Last quarter (Fall 2021) I proposed several design interventions that might contribute to a more meaningful online ecosystem of conversation. I began this quarter (Winter 2022) focusing in on three directions: “Convo”, “Foreground”, and a rethink of the way we use emojis to communicate in comment threads (which has yet to be named).
Convo cleans up comment threads.
Convo situationally centers on two or more individuals “clogging up” a comment thread. This could be through a hostile back and forth, or simply a meaningless, boring, and unproductive dialogue. The heart of this feature lies in the novel ability of other users (peers) to recommend that the interlocuters move their conversation away from the thread to a direct message. Once recommendations pile up to a certain level, the interlocuters are alerted that their conversational peers want them to “get a room”. If accepted, the dialogue in questions will be moved from the thread and into a direct message, the chrome of which is populated with helpful conversational and confrontational tips and prompts.
Foreground finds meaning.
Foreground allows users to respond to the minutia of posts online. The core of the idea is to combat a wholesale reaction to a longer poster. What if someone says something I simultaneously agree and disagree with? Responding with a “Like”, doesn’t necessarily do justice to my visceral and complex reaction. Foreground gives the user not only the ability to Like certain aspects of posts, but they can also respond with the emoji of their choosing, adding a level of richness that simply is not there otherwise.
After a certain threshold of responses has been crossed, the data collected will start to bubble up to the surface of the interface. Highly responded sections will begin to evidence themselves, allowing individuals to find and interact with the most valuable parts of the post.
Emojis need some extra love.
My emoji intervention is the fledgling of the three. The motivating idea behind it is that way way we currently use emojis often lacks meaning and nuance. Now, I’m interviewing individuals to understand how they use these kinds of symbols. My goal is to create a set of emojis that allows users to show contradictory emotions and thoughts in a single symbol. I’m working with my chair — Karen Cheng, an expert in the field — to meticulously design and test these emojis.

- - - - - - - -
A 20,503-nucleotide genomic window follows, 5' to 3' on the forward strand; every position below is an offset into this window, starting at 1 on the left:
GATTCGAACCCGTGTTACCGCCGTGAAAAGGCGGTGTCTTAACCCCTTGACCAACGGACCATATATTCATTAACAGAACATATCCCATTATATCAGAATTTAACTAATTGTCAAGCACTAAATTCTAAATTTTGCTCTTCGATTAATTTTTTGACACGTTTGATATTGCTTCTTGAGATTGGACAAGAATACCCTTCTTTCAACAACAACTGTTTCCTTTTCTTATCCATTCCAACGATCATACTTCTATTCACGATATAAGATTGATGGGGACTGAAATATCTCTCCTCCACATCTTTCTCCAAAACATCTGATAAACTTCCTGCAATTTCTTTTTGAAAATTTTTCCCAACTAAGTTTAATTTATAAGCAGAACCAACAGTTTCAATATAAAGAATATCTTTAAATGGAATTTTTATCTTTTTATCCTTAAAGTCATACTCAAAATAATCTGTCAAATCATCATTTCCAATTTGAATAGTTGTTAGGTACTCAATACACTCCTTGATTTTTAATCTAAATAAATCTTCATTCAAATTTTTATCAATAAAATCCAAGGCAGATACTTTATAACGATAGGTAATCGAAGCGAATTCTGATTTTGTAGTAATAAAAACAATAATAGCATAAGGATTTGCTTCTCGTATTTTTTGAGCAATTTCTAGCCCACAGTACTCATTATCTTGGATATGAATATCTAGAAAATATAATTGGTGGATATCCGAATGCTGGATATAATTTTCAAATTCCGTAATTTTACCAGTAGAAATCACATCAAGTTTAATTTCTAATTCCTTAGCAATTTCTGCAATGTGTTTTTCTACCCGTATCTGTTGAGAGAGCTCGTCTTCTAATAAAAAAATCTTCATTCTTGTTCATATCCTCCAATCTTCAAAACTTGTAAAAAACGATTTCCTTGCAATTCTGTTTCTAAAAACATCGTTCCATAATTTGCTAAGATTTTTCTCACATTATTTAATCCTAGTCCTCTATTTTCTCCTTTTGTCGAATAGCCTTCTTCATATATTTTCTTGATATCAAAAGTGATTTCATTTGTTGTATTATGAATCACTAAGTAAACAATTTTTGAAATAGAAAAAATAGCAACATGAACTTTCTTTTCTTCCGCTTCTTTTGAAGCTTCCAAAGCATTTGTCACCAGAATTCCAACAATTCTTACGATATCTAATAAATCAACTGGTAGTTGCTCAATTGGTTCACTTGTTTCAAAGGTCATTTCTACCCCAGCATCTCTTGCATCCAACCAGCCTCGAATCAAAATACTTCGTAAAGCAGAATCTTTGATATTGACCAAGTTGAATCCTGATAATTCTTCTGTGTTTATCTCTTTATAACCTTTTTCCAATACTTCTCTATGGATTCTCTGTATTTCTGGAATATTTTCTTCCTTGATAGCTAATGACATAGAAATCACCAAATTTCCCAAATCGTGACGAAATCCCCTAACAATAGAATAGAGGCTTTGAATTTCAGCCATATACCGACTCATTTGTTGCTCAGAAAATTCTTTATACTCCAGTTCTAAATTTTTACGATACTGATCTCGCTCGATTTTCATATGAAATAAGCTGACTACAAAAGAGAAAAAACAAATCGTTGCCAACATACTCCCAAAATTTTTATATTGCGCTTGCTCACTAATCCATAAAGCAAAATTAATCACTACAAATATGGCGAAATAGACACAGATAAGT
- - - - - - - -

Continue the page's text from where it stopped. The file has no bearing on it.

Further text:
This quarter was focused on building a base UI on which my interventions will be placed. I advanced a few of my interventions into a prototype phase, ready to be tested, but still have some work to do when it comes to poshing the individual pieces.
How can an interface be both everything and nothing?
As I stated last quarter, whatever I’m building will have to be platform agnostic. This leads to an interesting design challenge: how might one design interventions that would work for any and all platforms, but not feel too much like one or the other? Such a challenge means designing an UI that is both everything and nothing at the same time. Designing for everything entails designing interventions that feel as though they could seamlessly transition into (largely) any major social platform. On the other hand, designing for nothing means creating something that feels familiar, but not wholly recognizable. Ideally, the base UI would recede to the background of the experience — if a user gets tied up in interesting icons or cool display typefaces, I have either under or over designed as aspect of the interface.
How to steal from existing UI patterns?
At the beginning of the quarter, I was set on designing the perfect comment thread. Rather than learn from what exists in the world today, I would design the UI from the ground up. Below, you can see my first pass at this (). It’s clear I wasn’t doing anything new quite yet — consciously or not, it looks like I just redesigned Reddit’s UI.
I presented the pictured iteration to an outside professional, a master when it comes to interface design. This person gave me sage (and common sensical) advice: copy what’s been done before and improve it from there. His elaborated on this directive: “create a pixel–for–pixel redesign of TikTok’s home screen, Twitter or Reddit’s threading, etc.”
This advice set me, visually, on a new course entirely. Rather than toil away homing in on four- or eight-pixel corner radii, for example, I could enter a cheat code (paste a screenshot into Figma) and have the answer in a matter of seconds.
What I found during this process is that interfaces are beautiful objects in and of themselves. In a word, they are more designed than I could have imagined. I found Twitter’s visual design, for example, to be a demonstration of a mastery over color, composition, and typography (shout–out Grilli Type). Further, the macro and micro interaction patterns are beautiful, intuitive, and fun. Taking infinite screen shots and recreating them was a challenge, but one of the best lessons in product design to date.
Black & White to Color